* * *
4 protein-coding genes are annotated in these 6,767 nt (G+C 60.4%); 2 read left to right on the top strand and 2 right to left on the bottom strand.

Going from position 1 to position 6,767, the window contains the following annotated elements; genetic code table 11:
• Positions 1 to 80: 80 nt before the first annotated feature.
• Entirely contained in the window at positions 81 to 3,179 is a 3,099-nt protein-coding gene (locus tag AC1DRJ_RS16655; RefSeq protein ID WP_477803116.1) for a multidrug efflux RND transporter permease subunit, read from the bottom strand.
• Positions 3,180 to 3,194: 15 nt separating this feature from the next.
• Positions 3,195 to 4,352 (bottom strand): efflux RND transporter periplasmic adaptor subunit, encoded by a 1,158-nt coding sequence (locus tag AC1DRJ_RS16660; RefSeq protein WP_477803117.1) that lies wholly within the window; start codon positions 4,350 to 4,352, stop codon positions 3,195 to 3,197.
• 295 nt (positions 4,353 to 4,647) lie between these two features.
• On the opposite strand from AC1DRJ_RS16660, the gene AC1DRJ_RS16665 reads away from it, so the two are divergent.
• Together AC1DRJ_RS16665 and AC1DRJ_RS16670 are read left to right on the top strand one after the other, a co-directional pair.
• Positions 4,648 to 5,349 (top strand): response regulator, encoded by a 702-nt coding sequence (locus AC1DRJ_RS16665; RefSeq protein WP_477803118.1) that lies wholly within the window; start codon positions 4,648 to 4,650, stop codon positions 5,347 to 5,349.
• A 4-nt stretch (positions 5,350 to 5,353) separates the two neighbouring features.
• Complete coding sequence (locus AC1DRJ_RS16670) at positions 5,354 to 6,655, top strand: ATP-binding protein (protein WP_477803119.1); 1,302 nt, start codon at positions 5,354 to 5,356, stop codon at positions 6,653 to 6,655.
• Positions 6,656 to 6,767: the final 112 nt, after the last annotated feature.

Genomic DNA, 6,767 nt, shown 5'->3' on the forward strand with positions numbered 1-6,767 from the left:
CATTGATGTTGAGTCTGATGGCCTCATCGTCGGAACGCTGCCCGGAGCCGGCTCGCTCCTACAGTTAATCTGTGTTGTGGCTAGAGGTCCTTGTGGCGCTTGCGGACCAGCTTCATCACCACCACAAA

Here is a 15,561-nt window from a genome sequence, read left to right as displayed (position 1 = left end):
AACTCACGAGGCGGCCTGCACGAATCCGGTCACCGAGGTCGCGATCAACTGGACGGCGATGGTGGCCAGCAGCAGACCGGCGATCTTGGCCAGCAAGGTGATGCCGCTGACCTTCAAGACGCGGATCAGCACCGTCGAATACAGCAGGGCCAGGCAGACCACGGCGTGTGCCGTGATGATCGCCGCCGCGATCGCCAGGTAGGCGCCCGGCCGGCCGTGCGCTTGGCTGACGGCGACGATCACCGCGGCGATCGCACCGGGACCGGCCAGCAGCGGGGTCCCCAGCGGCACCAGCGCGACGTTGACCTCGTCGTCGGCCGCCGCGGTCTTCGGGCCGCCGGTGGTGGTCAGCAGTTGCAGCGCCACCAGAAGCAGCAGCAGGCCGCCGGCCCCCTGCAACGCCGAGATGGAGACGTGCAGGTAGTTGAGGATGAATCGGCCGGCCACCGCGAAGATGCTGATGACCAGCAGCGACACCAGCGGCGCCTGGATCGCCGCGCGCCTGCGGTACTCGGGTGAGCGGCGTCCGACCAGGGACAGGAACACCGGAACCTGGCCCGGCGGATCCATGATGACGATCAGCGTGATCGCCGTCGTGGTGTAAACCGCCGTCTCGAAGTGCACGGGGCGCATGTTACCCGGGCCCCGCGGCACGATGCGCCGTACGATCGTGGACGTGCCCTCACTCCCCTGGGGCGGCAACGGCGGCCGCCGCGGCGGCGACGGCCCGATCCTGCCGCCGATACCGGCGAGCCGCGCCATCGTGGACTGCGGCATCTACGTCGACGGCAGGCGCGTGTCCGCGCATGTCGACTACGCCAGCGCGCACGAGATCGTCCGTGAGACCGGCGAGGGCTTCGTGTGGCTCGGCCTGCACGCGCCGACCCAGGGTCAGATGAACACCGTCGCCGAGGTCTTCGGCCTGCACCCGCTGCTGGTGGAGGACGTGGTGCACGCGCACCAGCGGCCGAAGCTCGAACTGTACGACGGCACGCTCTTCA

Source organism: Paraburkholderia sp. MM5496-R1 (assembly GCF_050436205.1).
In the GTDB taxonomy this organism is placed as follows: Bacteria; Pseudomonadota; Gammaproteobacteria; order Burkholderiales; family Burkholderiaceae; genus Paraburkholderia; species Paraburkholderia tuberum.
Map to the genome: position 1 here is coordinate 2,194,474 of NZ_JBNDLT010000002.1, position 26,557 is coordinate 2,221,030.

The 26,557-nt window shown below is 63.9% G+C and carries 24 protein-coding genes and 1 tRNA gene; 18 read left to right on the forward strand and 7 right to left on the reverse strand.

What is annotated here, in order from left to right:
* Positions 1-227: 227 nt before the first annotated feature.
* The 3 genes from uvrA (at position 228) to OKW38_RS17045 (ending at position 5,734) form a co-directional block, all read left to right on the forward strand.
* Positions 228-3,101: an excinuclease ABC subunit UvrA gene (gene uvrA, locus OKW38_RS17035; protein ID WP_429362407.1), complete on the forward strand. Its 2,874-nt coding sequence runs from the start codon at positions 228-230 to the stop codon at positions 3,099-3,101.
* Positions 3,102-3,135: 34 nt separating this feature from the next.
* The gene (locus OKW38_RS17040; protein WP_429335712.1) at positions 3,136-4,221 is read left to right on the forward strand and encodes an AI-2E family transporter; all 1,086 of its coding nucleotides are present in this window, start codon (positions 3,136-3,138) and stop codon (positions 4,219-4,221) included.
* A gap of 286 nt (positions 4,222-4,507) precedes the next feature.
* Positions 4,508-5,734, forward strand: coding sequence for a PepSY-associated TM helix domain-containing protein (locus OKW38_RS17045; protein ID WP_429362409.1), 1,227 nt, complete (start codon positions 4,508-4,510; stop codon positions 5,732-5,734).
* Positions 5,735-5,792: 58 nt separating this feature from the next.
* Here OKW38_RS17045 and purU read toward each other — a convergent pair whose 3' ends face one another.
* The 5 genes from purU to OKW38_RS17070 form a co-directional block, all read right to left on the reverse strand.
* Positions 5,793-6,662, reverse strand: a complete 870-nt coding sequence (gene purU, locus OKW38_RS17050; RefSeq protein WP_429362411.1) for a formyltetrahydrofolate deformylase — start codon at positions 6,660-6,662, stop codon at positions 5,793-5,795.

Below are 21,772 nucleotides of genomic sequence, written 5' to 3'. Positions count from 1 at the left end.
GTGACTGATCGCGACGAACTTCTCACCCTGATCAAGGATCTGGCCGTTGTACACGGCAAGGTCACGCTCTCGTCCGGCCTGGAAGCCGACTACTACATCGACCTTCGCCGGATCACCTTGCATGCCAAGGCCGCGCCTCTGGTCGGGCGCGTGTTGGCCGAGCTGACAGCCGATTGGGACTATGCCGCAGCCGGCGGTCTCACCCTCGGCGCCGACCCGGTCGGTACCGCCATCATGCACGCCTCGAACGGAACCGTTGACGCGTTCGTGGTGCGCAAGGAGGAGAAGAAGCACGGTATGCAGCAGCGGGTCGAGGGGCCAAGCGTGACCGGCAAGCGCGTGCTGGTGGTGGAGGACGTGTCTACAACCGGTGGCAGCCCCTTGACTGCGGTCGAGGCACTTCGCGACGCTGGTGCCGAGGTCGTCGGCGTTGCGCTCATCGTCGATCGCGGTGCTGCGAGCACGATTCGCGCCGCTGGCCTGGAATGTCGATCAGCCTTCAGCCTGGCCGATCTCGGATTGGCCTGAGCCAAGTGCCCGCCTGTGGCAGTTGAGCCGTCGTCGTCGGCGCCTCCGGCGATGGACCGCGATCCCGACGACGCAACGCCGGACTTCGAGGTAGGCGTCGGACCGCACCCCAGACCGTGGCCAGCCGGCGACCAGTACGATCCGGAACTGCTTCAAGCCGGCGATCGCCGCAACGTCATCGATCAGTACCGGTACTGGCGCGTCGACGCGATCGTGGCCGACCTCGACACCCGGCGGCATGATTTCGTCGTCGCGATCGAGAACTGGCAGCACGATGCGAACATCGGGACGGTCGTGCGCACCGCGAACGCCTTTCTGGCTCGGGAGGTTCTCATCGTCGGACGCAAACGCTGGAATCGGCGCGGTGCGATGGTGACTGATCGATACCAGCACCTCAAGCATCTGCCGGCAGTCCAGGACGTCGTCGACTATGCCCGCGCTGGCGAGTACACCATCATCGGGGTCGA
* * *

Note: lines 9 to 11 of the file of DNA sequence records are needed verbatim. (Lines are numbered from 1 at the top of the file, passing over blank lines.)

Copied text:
• Together AC1DRJ_RS16665 and AC1DRJ_RS16670 are read left to right on the top strand one after the other, a co-directional pair.
• Positions 4,648 to 5,349 (top strand): response regulator, encoded by a 702-nt coding sequence (locus AC1DRJ_RS16665; RefSeq protein WP_477803118.1) that lies wholly within the window; start codon positions 4,648 to 4,650, stop codon positions 5,347 to 5,349.
• A 4-nt stretch (positions 5,350 to 5,353) separates the two neighbouring features.